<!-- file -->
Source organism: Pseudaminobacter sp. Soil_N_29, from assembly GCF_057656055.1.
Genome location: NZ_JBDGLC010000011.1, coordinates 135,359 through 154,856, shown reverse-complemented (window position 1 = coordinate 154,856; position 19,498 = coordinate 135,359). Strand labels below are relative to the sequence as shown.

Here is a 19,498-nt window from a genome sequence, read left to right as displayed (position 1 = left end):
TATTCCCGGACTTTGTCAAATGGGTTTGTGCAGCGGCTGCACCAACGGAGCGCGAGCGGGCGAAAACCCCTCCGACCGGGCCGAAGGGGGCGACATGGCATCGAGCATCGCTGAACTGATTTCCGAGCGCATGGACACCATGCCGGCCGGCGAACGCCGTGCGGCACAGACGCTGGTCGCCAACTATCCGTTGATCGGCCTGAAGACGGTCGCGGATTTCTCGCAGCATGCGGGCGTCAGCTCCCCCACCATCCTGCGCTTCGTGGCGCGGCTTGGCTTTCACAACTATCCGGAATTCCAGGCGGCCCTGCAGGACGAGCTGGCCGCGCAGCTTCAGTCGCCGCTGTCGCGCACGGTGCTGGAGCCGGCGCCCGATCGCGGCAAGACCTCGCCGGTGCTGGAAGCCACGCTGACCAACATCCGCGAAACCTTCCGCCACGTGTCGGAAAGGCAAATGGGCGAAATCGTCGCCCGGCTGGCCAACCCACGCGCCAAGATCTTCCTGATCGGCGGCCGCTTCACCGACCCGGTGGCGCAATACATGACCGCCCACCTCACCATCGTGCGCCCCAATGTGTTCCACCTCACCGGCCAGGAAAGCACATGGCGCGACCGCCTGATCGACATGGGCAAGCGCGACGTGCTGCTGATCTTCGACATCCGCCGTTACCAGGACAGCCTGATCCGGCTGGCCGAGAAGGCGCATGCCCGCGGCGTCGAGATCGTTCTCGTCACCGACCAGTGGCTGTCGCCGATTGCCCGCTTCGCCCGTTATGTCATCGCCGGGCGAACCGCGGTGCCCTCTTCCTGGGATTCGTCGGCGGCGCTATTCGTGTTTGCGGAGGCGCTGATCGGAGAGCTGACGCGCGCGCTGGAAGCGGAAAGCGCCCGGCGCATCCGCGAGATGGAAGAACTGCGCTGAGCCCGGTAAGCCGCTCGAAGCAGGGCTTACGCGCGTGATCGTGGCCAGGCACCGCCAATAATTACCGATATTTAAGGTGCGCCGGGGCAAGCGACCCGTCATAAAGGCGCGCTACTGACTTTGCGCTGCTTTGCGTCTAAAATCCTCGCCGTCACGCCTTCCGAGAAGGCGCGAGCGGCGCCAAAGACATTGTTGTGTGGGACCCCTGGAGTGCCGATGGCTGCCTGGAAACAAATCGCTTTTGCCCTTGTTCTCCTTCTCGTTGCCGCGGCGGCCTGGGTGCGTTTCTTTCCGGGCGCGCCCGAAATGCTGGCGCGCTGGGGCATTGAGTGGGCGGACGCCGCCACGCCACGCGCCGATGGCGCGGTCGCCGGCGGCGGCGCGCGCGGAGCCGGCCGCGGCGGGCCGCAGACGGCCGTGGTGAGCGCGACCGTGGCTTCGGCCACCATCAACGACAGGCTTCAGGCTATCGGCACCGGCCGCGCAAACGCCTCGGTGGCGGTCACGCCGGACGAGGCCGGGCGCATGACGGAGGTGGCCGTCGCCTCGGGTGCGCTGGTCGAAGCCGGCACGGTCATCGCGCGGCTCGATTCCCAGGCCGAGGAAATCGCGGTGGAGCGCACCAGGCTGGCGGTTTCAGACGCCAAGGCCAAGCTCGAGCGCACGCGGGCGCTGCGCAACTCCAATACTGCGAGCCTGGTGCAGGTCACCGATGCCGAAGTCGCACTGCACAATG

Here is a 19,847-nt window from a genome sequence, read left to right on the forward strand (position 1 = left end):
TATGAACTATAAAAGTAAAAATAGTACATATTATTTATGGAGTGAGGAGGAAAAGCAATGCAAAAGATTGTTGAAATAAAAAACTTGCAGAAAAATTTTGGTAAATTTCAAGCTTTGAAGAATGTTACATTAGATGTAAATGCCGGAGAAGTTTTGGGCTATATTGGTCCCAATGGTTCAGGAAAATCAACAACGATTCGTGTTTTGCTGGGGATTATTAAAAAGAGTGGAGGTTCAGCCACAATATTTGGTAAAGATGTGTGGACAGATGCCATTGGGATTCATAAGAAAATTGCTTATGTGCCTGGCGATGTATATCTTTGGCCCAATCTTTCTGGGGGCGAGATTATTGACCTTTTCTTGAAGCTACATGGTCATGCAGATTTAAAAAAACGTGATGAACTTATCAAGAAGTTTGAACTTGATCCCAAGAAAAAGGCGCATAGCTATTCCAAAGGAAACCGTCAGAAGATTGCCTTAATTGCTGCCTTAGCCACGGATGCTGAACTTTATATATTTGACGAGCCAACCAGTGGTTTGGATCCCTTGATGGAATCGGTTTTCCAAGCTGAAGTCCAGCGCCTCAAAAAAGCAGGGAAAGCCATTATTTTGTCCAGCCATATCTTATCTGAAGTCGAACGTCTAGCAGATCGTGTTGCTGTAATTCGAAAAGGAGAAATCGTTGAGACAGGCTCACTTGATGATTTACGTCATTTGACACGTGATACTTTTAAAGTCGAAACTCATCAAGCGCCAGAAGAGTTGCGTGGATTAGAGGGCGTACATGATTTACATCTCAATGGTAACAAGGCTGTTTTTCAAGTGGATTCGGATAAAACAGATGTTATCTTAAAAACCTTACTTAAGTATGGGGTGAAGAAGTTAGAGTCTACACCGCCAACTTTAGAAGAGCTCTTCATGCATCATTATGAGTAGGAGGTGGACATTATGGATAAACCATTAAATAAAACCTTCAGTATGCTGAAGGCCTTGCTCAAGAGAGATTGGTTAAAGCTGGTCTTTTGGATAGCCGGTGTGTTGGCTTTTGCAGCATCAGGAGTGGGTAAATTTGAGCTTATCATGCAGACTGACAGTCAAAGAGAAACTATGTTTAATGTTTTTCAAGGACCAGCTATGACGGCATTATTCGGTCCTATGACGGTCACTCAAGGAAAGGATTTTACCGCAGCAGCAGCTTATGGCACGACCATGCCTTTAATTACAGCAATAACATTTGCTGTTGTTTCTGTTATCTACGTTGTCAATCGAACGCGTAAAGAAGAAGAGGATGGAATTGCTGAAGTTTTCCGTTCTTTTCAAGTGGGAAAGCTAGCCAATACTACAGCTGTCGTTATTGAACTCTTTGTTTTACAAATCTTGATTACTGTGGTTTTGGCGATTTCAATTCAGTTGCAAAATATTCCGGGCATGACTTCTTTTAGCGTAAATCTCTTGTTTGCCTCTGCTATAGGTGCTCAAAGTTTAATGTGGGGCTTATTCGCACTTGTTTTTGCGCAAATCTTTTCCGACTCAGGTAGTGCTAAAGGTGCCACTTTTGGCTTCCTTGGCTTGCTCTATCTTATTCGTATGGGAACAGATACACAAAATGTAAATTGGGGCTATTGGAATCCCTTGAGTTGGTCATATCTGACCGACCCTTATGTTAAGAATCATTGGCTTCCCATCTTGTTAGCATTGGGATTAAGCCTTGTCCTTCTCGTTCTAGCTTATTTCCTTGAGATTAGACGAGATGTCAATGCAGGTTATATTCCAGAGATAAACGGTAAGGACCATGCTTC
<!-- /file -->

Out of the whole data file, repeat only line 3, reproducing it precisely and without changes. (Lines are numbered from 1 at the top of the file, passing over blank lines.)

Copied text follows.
Here is a 19,498-nt window from a genome sequence, read left to right as displayed (position 1 = left end):